After lunch, our bus took us to Cavtat. According to our guide, Cavtat is derived from the Latin Civitas Vetus or old city. Once I saw the clear, blue water, I didn't want to leave or rather I refused to leave. I found Cavtat so alluring and charming. Cavtat, formerly known as the Ancient Roman City of Epidaurus, is living up to its reputation as a seaside resort.
I think this quote from The Independent truly embodies what I feel and think of Cavtat (full article here):
Reference:Cavtat perches on the saddle of a wooded peninsula set between two bays, so you're never more than moments from the water. The sea is as still as a mirror, a deep and brilliant blue with pools of green reflected from the pine forests beyond. A wide promenade, fringed with palm trees, runs along the harbour front.
This is the cosmopolitan centre of the town, where fishing and tourist boats jostle with gleaming jet-set yachts the size of battleships. In the same way, simple bars where locals crowd to watch football matches stand alongside restaurants gleaming with silverware and white linen. Ordinary pharmacies and hardware shops are likewise interspersed with hastily improvised souvenir outlets selling cheap shot-glasses and ashtrays sporting the Croatian flag.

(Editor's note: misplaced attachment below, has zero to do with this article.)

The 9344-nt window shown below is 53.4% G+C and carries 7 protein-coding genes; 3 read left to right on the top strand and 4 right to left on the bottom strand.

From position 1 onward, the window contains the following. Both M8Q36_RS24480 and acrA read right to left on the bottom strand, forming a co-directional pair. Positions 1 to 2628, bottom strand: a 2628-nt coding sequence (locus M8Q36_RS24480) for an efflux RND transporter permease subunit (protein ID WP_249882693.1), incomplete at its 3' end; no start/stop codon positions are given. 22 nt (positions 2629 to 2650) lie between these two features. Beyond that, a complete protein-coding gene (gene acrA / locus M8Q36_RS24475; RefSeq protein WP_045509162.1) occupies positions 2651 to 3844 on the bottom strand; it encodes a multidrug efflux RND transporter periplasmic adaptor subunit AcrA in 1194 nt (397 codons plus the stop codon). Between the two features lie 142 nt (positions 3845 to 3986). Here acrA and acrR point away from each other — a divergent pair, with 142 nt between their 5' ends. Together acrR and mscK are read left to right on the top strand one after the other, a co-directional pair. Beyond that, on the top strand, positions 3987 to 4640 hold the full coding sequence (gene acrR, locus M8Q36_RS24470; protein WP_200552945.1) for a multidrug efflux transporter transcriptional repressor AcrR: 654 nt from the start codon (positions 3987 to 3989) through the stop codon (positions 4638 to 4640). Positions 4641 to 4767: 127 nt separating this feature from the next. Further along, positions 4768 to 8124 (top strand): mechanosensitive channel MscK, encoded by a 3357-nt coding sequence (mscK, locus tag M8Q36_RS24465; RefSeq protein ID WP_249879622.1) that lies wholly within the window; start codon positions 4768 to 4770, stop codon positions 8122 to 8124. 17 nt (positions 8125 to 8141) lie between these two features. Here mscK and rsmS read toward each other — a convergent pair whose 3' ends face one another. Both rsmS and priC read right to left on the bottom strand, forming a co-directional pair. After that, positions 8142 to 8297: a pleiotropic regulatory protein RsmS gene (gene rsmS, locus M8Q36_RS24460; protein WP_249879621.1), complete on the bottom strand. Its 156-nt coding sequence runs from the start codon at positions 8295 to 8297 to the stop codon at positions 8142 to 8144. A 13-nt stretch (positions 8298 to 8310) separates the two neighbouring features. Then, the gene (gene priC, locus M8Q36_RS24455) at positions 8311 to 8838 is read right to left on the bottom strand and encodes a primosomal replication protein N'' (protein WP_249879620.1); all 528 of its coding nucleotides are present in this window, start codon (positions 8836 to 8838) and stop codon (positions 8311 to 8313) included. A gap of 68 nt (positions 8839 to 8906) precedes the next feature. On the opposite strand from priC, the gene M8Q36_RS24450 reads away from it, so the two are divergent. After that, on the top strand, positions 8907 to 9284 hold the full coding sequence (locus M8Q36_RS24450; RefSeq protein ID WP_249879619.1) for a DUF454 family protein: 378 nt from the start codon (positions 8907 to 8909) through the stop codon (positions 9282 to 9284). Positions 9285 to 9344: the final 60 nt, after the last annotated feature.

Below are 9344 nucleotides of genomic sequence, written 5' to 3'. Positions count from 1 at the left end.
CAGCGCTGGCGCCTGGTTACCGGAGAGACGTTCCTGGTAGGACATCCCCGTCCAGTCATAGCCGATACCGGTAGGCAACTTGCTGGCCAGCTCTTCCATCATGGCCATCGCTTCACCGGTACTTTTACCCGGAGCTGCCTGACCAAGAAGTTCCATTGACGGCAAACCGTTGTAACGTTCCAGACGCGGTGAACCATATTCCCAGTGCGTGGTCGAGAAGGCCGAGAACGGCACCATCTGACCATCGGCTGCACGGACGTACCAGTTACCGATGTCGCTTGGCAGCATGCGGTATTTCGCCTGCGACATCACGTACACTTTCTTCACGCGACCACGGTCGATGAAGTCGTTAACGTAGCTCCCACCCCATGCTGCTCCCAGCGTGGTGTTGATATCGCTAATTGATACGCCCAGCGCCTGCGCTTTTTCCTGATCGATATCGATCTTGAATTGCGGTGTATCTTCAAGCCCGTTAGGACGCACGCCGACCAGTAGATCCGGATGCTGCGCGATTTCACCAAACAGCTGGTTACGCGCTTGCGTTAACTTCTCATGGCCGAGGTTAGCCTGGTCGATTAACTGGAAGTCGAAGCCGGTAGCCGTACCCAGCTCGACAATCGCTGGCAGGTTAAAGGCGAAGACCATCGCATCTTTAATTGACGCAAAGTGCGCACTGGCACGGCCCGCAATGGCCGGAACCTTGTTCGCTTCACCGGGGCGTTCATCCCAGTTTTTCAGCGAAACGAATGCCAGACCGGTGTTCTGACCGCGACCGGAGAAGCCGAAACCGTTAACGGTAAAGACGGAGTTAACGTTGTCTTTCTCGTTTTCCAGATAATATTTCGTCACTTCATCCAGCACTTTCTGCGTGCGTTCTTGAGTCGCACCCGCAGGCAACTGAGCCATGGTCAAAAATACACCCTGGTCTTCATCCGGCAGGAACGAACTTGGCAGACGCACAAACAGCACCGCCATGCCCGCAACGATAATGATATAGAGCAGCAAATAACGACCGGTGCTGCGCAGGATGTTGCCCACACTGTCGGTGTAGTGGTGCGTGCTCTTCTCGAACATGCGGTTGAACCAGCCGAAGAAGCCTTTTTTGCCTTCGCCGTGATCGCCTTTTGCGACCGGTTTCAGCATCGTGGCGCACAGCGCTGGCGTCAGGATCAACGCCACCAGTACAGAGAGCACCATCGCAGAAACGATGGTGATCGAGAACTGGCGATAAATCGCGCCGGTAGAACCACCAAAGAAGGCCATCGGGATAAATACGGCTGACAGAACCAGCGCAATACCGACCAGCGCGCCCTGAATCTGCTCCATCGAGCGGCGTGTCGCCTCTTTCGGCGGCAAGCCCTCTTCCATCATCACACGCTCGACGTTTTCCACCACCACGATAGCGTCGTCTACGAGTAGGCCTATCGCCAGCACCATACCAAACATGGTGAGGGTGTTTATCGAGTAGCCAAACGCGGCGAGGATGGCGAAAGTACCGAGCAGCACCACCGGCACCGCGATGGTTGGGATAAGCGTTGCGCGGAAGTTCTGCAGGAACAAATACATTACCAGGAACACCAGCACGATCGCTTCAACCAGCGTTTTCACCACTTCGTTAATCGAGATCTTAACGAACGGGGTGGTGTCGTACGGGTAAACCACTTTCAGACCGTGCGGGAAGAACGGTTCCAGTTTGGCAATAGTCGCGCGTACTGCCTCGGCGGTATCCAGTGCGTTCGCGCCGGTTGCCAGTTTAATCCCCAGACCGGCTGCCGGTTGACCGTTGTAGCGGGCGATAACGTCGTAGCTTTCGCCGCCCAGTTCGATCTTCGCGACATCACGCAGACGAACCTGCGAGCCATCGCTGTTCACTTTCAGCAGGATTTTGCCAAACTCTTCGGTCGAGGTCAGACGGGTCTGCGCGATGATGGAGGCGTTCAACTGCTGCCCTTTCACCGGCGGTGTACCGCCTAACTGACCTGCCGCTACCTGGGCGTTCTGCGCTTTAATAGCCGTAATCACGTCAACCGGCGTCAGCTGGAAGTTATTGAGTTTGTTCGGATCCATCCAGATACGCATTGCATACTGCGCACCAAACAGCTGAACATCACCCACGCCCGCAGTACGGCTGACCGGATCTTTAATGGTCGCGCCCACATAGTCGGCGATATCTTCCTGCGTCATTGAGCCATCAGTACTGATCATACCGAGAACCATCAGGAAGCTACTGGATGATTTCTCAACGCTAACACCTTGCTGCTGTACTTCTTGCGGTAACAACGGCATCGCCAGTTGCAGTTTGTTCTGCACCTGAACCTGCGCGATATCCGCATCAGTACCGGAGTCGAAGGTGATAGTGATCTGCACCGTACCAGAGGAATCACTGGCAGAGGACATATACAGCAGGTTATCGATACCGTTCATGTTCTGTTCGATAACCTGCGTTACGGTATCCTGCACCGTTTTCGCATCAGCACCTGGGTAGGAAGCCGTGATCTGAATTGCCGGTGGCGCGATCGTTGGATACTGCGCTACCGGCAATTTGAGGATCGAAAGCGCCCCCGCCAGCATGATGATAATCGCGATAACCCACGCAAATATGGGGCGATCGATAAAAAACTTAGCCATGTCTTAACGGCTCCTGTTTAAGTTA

If Dubrovnik is a chocolate box, then Cavtat is a paintbox. Cobbled streets with traditional red-roofed brownstone houses climb back from the blue of the waterfront. The narrow stairways between the opposite sides of each street are smothered in clouds of white, mauve and pink blossoms. In the fruit and vegetable market, by the bus station, crates of green and red peppers, purple aubergines and green figs are piled high beside trestle-tables laden with a golden blaze of fruits: bananas, papayas, enormous melons and the gorgeous knobbly lemons that also drip from the surrounding trees like blobs of yellow candlewax.
But most of all, Cavtat is about light. In the daytime, the town shimmers. In the evening, clouds in the night sky are outlined in a glow of copper and silver, looking for all the world like strange new countries on a mysterious old map. It's no wonder that the place has attracted so many artists.
Why Croatia's Cavtat is a pearl in its own right, The Independent, 28 April 2007, http://www.independent.co.uk/travel/europe/why-croatias-cavtat-is-a-pearl-in-its-own-right-446461.html.